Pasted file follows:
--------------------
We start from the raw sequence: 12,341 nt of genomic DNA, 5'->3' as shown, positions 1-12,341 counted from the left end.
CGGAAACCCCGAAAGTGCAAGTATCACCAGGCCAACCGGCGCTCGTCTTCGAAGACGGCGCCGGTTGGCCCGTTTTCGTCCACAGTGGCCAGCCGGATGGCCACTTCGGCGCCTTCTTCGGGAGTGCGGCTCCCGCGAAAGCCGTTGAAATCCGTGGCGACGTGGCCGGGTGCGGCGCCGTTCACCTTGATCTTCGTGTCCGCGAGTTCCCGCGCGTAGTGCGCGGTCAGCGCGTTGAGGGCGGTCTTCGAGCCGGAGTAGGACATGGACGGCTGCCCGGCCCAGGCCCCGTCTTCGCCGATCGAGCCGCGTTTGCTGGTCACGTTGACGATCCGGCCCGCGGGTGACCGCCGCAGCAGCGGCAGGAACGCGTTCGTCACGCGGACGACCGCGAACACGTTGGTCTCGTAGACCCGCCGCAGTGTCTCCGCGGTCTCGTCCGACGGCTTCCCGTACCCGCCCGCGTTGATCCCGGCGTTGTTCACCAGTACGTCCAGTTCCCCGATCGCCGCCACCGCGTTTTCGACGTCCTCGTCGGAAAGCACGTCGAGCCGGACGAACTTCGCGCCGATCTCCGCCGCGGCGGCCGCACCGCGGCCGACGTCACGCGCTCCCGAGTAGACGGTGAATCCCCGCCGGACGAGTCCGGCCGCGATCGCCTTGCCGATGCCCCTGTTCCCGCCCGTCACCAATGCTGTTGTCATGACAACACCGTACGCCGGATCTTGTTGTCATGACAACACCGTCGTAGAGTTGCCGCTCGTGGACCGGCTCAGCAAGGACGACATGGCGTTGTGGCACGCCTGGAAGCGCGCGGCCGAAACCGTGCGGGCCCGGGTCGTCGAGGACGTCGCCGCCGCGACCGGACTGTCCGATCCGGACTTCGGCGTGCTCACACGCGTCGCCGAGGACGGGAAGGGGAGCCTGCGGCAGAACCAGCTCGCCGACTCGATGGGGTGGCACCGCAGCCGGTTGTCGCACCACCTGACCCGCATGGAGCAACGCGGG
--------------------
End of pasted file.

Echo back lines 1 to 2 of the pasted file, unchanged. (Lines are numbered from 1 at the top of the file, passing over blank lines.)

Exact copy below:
We start from the raw sequence: 12,341 nt of genomic DNA, 5'->3' as shown, positions 1-12,341 counted from the left end.
CGGAAACCCCGAAAGTGCAAGTATCACCAGGCCAACCGGCGCTCGTCTTCGAAGACGGCGCCGGTTGGCCCGTTTTCGTCCACAGTGGCCAGCCGGATGGCCACTTCGGCGCCTTCTTCGGGAGTGCGGCTCCCGCGAAAGCCGTTGAAATCCGTGGCGACGTGGCCGGGTGCGGCGCCGTTCACCTTGATCTTCGTGTCCGCGAGTTCCCGCGCGTAGTGCGCGGTCAGCGCGTTGAGGGCGGTCTTCGAGCCGGAGTAGGACATGGACGGCTGCCCGGCCCAGGCCCCGTCTTCGCCGATCGAGCCGCGTTTGCTGGTCACGTTGACGATCCGGCCCGCGGGTGACCGCCGCAGCAGCGGCAGGAACGCGTTCGTCACGCGGACGACCGCGAACACGTTGGTCTCGTAGACCCGCCGCAGTGTCTCCGCGGTCTCGTCCGACGGCTTCCCGTACCCGCCCGCGTTGATCCCGGCGTTGTTCACCAGTACGTCCAGTTCCCCGATCGCCGCCACCGCGTTTTCGACGTCCTCGTCGGAAAGCACGTCGAGCCGGACGAACTTCGCGCCGATCTCCGCCGCGGCGGCCGCACCGCGGCCGACGTCACGCGCTCCCGAGTAGACGGTGAATCCCCGCCGGACGAGTCCGGCCGCGATCGCCTTGCCGATGCCCCTGTTCCCGCCCGTCACCAATGCTGTTGTCATGACAACACCGTACGCCGGATCTTGTTGTCATGACAACACCGTCGTAGAGTTGCCGCTCGTGGACCGGCTCAGCAAGGACGACATGGCGTTGTGGCACGCCTGGAAGCGCGCGGCCGAAACCGTGCGGGCCCGGGTCGTCGAGGACGTCGCCGCCGCGACCGGACTGTCCGATCCGGACTTCGGCGTGCTCACACGCGTCGCCGAGGACGGGAAGGGGAGCCTGCGGCAGAACCAGCTCGCCGACTCGATGGGGTGGCACCGCAGCCGGTTGTCGCACCACCTGACCCGCATGGAGCAACGCGGG